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06 August 2018

Decades of progress in sexual health care under threat in Zambia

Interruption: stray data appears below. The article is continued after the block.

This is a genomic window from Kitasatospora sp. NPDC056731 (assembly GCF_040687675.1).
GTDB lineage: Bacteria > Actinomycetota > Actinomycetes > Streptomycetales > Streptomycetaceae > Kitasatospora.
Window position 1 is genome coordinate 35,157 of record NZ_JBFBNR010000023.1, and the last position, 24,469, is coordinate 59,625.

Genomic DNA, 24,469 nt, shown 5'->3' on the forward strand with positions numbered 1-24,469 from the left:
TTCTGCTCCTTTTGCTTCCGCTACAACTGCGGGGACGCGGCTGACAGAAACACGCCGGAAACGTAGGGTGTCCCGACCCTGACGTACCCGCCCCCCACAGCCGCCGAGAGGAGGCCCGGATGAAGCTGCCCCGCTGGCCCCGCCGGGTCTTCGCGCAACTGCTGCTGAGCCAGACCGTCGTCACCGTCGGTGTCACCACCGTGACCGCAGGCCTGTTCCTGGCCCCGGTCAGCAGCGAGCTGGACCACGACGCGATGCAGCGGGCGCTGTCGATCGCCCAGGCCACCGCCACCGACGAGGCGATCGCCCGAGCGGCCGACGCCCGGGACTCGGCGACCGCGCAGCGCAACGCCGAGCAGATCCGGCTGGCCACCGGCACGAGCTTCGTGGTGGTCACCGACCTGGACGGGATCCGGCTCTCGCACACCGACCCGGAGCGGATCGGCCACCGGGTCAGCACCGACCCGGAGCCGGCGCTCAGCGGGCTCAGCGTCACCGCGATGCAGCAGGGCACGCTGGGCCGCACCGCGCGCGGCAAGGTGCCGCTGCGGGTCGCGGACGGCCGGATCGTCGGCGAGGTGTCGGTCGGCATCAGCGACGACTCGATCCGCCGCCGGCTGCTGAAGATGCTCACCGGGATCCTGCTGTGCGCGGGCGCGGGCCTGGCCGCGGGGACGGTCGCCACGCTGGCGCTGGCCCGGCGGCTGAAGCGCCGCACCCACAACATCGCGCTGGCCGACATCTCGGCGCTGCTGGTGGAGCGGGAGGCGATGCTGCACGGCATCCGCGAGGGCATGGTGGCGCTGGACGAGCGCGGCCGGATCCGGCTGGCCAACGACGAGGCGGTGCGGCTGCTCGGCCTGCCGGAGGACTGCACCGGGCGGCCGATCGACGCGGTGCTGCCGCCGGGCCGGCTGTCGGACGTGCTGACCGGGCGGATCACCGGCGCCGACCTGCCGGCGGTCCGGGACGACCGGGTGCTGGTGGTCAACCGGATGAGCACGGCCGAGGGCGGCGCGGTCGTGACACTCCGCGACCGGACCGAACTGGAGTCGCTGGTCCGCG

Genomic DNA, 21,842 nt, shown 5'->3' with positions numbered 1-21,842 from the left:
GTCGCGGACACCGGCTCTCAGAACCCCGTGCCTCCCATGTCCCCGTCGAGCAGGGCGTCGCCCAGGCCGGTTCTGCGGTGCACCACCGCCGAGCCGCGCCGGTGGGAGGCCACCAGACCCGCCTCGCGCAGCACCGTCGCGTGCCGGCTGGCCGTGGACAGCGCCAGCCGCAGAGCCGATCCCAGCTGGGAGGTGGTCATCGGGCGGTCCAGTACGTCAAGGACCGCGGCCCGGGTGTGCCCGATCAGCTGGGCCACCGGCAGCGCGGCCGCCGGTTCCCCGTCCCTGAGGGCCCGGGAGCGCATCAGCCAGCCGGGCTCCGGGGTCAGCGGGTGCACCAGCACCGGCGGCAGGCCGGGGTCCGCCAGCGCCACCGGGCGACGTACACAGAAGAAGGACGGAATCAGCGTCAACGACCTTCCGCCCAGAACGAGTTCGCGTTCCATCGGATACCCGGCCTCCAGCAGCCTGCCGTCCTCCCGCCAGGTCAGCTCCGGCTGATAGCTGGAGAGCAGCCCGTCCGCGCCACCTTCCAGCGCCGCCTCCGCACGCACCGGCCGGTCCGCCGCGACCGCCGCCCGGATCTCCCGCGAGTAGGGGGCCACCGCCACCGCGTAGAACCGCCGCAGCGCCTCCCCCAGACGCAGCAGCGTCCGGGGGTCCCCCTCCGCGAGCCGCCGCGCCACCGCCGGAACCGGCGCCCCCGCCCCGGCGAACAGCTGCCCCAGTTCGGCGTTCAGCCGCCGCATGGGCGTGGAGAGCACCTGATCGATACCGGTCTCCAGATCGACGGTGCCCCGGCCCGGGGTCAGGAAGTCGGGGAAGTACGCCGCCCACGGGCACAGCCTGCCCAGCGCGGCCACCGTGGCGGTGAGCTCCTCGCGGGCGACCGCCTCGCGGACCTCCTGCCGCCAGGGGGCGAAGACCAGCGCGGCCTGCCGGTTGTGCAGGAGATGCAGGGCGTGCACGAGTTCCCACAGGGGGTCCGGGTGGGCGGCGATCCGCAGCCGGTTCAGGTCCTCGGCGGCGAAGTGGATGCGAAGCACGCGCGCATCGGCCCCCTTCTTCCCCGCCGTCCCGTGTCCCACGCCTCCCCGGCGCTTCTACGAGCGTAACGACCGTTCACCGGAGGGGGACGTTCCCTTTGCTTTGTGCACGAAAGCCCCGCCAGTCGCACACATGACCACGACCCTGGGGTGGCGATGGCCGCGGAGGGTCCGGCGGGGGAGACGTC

For 50 years, the Planned Parenthood Association of Zambia (PPAZ) has provided sexual and reproductive health care, including contraception, safe abortion, HIV treatment.  Through their Open Doors and Zambia Community HIV Prevention Project (Z-CHPP), PPAZ has become a safe-haven to access integrated health care; particularly to the many who would not normally be able to seek health care without fear of discrimination, like men who have sex with men and sex workers. These services are critical in a country like Zambia where being LGBTI and sex work is against the law.  Yet, since the Global Gag Rule was reintroduced in January 2017, this vital care and support for local communities can no longer continue due to loss of funding. Since November many of PPAZ's services have already closed leaving communities with limited or no access to healthcare, and staff with no jobs. The Global Gag Rule impact Executive Director Joan N. Kamwale, based at the Lusaka clinic, was faced with breaking the news to her team that they would no longer have jobs, and to the many people they supported that they would no longer have access to PPAZ's safe space and quality of health care. “The 'stop order' came on the 17th of November 2017 and we closed on the 31st of December 2017. During the festive season, we were busy handing over everything. It was so depressing and very hectic not knowing where the next funds would come from and how to manage the situation with our clients. They already knew the clinic, so it was a very difficult time and moment for PPAZ to try and ensure our clients we would continue to provide the service”, explains Joan. “Now, in a week, we might see about maybe, 30 or less than 50 people, depending on those who come to the facility. Since now it is mandatory to test [for HIV], so we just rely on those who come to the facility. But before in a month we’d go to over 100, like 150 – 200 people, it was that high”, said Viness Kamulenge a physiotherapist and team leader at the Nyagwena clinic in Rufunsa.  Young people in Rufunsa that were part of the sexual health and adolescence programmes fear that there will be a rise in teenage pregnancies as they have already seen a reduction in attendance and engagement. “Now there is a gap in the information flow and I am seeing a lot of my friends falling back into risky behaviour. The gap needs to be addressed. I have learned a lot about teenage pregnancy and but now that there is no information it will be a problem”, says 18-year-old student, Precious.  Losing a safe place  Many communities actively sought out PPAZ's clinics because of their reputation as a safe place but now those that visit can’t even take a seat in the waiting area. The social network that promotes PPAZ's health care relies on a trusted chain of communication that ensures those wanting to access information, will be protected and most importantly not judged, especially among the LGBTI and sex work communities. With a lack of available healthcare there is already evidence of people 'hiding away'; afraid to go to the government-run institutions where they feel discriminated against. “I am a former sex worker and this project helped me bring some of my friends who need the services. It was important for me to let them know how important it is to know their status and keep them healthy. This place was a key population friendly clinic. Now they will have to go to places where they might not get the right attention”, said Maczoline, a former peer promotor on the Open Doors project.  Lovemore ‘Moses’ Lungu identifies as transgender, he joined the programme as a peer promoter after a friend told him about a place where he could get medical treatment without being judged. Inspired by his experience, he became a PPAZ peer promoter, encouraging other friends to seek health care.  “At other places, we are unable to talk about the conditions that we find ourselves in. It is embarrassing, and people judge you. At PPAZ I could explain my condition without anyone judging me. They just helped me get the medication. A lot of my friends who need help now have nowhere to go and they are staying away”, said Lungu.  Accessing treatment and care is vital for people living with HIV. Joyce has been living with HIV for two years and after initially struggling to accept her status received a treatment plan and support through PPAZ. “I felt very safe, I was happy that they protected me, if I hadn’t come at that time to get help I would have been seriously ill. From the time I commenced treatment till now, there’s a clear difference, my body is slowly coming back to normal. All I am asking is that they don’t stop giving us this treatment because a lot of people will suffer or even die without these medicines”, says Joyce.  A threat to progress PPAZ is now operating at less than half capacity. Having lost 46% of its funding, PPAZ is looking to source funding from elsewhere. Partnering with the government has brought some relief with assistance being given for medical resources. The effects are evident and real and if not addressed immediately threaten to reverse decades of progress made in combating and mitigating some of the country’s vital sexual health care provision.  “We were told of the Gag Rule but we didn’t expect for it to be done immediately. It came abruptly. There is usually a period for notice but there was no notice. We had 26 staff on site and at the head office, almost everyone was let go. The sad part is the increase in the disease burden. If they [key populations] are not accessing services that are stigma-free and discrimination-free, the disease burden, among the key population will increase", says former PPAZ Service Delivery Manager, Chipili Mulemfwe.